Despite the hire-and-fire mentality of investment banks, longevity is surprisingly common, with the likes of Goldman Sachs and Morgan Stanley boasting plenty of lifers who make it to the senior ranks. In hedge funds, however, it’s a less common trait.
Paul Murphy, a partner and head of trading at Egerton Capital, is an example of someone who has staying power at a hedge fund, however. He’s been with the firm since 1999, having previously spent four years with JPMorgan as a senior vice president of European and UK sales trading. For the five years prior to that worked as senior manager of UK sales trading at Nomura.
However, he left the firm last week, according to the Financial Conduct Authority register and filings on Companies House. He’s no longer listed as part of the investment team on Egerton’s website, but the firm didn’t respond to requests for comment.
His departure comes in the same week as another hedge-fund lifer, Marshall Wace’s chief information officer Simon Goodman, who left in December after 15 years at the firm, according to filings on Companies House.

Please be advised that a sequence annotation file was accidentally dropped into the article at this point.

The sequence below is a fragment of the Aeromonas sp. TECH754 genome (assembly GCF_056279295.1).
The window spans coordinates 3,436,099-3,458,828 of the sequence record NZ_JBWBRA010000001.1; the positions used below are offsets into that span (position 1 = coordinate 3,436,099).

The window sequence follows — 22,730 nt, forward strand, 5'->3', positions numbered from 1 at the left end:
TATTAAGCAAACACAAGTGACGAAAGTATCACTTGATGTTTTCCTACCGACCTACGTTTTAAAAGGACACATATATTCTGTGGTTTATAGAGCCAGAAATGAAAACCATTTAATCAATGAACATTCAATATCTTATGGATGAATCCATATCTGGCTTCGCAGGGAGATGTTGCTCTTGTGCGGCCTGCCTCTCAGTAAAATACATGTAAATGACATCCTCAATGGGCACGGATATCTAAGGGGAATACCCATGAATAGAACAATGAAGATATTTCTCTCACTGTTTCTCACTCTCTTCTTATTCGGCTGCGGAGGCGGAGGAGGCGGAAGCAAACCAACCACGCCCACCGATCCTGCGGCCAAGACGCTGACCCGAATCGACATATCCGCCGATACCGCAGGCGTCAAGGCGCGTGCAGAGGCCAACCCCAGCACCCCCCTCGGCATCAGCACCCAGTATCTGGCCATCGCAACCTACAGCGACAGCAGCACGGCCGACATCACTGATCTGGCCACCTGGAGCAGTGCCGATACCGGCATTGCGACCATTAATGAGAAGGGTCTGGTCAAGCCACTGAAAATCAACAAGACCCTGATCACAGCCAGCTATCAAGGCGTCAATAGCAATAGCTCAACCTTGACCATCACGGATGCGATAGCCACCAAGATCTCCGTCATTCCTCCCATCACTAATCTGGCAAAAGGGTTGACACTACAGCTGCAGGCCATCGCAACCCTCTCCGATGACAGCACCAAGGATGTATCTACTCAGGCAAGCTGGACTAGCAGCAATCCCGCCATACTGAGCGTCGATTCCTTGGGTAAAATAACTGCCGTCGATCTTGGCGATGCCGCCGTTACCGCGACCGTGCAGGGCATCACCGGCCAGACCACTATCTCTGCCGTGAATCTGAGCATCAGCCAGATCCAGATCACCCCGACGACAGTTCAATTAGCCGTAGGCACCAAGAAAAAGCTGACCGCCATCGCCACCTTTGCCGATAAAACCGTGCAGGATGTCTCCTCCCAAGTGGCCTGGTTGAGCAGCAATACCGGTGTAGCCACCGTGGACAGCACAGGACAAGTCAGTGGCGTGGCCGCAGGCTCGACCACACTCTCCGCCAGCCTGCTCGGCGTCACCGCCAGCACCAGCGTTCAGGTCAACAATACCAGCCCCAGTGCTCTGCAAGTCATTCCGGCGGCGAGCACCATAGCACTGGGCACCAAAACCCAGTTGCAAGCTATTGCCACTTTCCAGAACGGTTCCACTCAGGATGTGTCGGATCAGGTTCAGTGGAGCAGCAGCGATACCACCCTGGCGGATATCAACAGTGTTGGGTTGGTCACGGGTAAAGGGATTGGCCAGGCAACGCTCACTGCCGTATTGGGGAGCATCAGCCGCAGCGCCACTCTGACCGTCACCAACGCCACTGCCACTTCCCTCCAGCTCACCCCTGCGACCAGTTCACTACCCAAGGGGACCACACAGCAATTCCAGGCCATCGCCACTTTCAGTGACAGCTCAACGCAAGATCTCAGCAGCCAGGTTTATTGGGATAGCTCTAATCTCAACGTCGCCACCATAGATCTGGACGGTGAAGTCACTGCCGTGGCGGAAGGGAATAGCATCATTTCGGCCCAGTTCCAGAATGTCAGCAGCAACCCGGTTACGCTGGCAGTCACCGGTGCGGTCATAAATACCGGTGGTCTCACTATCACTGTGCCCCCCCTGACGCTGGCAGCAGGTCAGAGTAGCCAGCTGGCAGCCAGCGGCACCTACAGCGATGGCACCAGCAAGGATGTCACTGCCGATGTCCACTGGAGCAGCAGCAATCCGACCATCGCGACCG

Murphy leaves at a time of expansion for Egerton Capital. In October, the firm closed its doors to new money following a surge in assets by 80% throughout 2013 to $11.4bn and has been looking to add research analysts throughout 2013.
Despite his title, Murphy was part of a trading team of just two people. He reported directly into chief investment officer John Armitage, who is engaged in stock-picking along with Marcello Sallusti, deputy chief investment officer, and senior adviser Ralph Kanza. Paul Tucker, a former managing director at Merrill Lynch, is also part of the investment committee at Egerton, which also employs a team of analysts who often have a background in investment banks’ equity research teams.